Kgo in Wonderland: IRONMAN Lake Placid Race Report


IMLP Alice in Wonderland

“One can’t believe impossible things,” Alice laughed.

“I dare say you haven’t had much practice,” said the queen. “When I was your age, I always did it for half an hour a day. Why, sometimes I’ve believed as many as six impossible things before breakfast.”

Six Impossible Things

The queen would have been proud of me last Sunday. As I prepared my breakfast on the morning of my 5th IRONMAN, I too believed six impossible things:

1. That I could swim under 1:05

2. That I could bike to minimize the gap that my strongest competitors had built during the swim

3. That I could break 3:20 in the IRONMAN marathon

4. That chasing these goals wouldn’t land me in the med tent

5. That I could take the amateur title

6. That I could break the amateur record (10:01)

In this race report, I examine the outcome of each of these impossible things.

IMLP Sleeveless WetZoot

1. That I could swim under 1:05.

IRONMAN Lake Placid adopted the self-seeding rolling start this year. Not my fave.

IMLP Swim Self Seeding

Too many burly men with strong kicks overestimated their ability; I lost count of the shots I received to the face as I worked to pass them. Forget the underwater cable stretching the length of the course. Though it was supposed to minimize the need to sight, there were so many others fighting for position that it created a violent traffic jam.

IMLP Swim Loop 1

Luckily, my arms and core felt strong throughout the 2.4 miles, thanks in part to my new sleeveless Z Force 2.0 WetZoot and in other part to the hundreds of hours I’ve spent in the pool this year. I emerged in 1:04, a time I truly thought impossible.

Let’s put that time into context: Three years ago, I didn’t know how to swim, but my desire to finish an IRONMAN overrode my fear of putting my face in the water. Learning to swim is hands-down the greatest athletic challenge I have faced. Last year, my slowest IRONMAN swim was 1:51. Twice I swam a 1:14 though I had put in hundreds of hours of practice in between the two attempts. So when I emerged from the final loop to read a 1:04 on the clock, I struggled to hold it together.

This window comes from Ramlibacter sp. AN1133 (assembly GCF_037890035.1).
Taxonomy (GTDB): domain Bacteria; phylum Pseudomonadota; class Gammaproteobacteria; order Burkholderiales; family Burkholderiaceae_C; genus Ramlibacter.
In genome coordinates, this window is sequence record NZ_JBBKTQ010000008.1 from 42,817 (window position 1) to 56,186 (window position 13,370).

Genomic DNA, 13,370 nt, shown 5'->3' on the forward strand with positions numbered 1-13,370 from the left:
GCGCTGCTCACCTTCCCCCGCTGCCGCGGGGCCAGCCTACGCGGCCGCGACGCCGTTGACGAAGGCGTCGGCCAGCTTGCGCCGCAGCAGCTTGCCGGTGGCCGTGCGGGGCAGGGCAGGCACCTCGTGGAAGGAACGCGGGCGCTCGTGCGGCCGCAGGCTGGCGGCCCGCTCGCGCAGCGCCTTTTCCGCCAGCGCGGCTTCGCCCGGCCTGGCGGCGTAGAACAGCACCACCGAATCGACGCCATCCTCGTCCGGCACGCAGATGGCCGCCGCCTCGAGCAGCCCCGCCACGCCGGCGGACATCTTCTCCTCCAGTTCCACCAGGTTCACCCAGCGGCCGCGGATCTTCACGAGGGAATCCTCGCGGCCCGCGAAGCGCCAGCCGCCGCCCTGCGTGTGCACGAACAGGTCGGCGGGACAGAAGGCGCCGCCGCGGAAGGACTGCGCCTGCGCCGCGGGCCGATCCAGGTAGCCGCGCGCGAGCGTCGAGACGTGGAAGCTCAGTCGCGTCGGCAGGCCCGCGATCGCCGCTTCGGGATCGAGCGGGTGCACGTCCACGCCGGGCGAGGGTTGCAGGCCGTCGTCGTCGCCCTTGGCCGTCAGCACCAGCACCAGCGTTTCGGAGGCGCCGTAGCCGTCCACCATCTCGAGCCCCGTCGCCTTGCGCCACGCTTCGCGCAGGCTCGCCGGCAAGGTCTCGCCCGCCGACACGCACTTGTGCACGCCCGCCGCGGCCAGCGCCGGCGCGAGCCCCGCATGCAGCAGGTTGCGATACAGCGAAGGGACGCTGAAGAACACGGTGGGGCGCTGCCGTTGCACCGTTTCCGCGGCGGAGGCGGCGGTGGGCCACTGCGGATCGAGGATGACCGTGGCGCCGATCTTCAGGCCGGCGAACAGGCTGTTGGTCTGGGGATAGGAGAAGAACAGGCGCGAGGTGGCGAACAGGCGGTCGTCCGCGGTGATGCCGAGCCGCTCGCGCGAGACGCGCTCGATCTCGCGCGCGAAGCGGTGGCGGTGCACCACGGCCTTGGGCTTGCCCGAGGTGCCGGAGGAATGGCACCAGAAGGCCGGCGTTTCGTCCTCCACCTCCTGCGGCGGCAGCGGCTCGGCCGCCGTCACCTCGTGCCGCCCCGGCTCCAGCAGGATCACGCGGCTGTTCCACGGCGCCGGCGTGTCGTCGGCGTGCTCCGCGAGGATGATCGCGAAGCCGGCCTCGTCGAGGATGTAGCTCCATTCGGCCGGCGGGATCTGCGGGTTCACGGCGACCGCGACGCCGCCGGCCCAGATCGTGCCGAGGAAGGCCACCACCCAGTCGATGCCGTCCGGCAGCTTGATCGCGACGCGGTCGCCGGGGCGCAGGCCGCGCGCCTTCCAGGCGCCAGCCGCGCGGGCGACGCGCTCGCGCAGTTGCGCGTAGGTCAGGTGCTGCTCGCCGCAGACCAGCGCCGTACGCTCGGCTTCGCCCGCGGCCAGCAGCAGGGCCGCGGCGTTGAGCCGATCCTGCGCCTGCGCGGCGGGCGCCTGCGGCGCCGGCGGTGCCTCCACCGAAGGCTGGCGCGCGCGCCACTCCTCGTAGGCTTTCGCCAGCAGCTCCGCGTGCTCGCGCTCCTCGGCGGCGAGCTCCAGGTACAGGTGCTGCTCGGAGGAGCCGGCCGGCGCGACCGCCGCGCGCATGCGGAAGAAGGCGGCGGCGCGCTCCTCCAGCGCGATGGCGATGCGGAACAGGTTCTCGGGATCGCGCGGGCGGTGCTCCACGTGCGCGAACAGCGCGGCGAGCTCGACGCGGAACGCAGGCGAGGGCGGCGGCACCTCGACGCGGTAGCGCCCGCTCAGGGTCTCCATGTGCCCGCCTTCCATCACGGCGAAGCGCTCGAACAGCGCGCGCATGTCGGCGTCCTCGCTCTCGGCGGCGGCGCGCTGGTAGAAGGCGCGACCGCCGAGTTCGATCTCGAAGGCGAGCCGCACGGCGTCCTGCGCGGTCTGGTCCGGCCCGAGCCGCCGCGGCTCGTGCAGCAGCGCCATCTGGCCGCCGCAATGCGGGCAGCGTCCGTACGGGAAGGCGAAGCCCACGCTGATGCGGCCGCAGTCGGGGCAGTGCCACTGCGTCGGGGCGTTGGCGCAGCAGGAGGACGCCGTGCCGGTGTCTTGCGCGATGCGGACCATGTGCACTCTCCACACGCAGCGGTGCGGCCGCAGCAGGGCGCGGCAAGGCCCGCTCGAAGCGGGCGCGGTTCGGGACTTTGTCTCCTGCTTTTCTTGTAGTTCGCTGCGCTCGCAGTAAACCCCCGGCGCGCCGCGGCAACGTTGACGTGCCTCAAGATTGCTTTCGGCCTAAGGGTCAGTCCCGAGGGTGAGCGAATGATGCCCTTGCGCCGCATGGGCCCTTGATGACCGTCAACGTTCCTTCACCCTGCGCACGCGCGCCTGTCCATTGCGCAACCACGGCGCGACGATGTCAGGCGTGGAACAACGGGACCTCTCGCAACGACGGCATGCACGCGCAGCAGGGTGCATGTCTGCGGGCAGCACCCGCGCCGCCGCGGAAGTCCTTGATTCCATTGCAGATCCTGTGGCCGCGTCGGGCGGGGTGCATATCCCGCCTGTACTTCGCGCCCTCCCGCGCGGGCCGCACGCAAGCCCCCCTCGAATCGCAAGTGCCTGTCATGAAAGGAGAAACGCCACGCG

Running and crying tears of joy, I raced over the half mile to and through transition.

IMLP Bike Smile

2. That I could bike to minimize the gap my strongest competitors had established during the swim

Like every other triathlon in which I have competed, I needed a strong bike and run to fight my way back into contention. Knowing that several of the strong swimmers were also strong bikers, I had to believe in the impossibility that I could chip away at their lead before the run.

The formidable bike strength of Katie, Alyssa, and several others, however, served to widen the gap they had established in the swim. I have no regrets believing in this impossibility, though. Without it, the damage would have been even greater, far too great to mend on the run.

IMLP Bike

3. That I could break 3:20 in the IRONMAN marathon

In the week leading up to the race, my coach asked me what I was ready to run. Sub-3:20, I replied. He called that a low-ball estimate, but a good place to start. I knew before I ever jumped into the water that day that, given even my best-case scenario swim and bike, winning the amateur title and breaking the amateur course record (10:01) would require a sub-3:20 marathon.

This was perhaps the most important of impossibilities that I believed.

IMLP Run Peace 2

Hot kicks love to run!

By the time I put on my running shoes, I was 24 minutes behind eventual amateur champion, Katie Thomas. That’s a hell of a lot of time to make up over 26.2 miles when you are racing one of the best triathletes in the country. But I went right on believing.

Even when my lace malfunctioned before mile 1, forcing me to run the first 12 miles with just one shoe tied. Even when I stopped at my special needs bag to change shoes so I could finish the second half with laces.

IMLP Run Downhill 2

Notice the shoe change: The other pair of hot kicks also love to run!

Slowly and steadily, I chipped away at the lead the others had established. The two-loop, out-and-back course allowed me to see how far ahead the stronger swimmer-bikers were, but it also gave us the chance to encourage one another. Each time I crossed paths with Katie, Alyssa, and Marni, we exchanged words of encouragement. I love this about IRONMAN ladies.

Believing I could run this IRONMAN marathon under 3:20 meant that I kept pushing even when I knew that the amateur champion had already crossed the finish line. In the end, I clocked a 3:22, just ten minutes shy of my stand-alone marathon record.

4. That chasing these goals wouldn’t land me in the med tent

Two miles before the finish line, I hit the long and final climb. On that first agonizing step uphill, I literally reached my hand forward as I do to downshift on the bike. Strange feeling of disorientation when I remember that I was no longer biking, but running. That I had no gears to downshift but my own legs. That confirmed what my tingling fingers and lips were telling me, which was that I had raced myself into dehydration.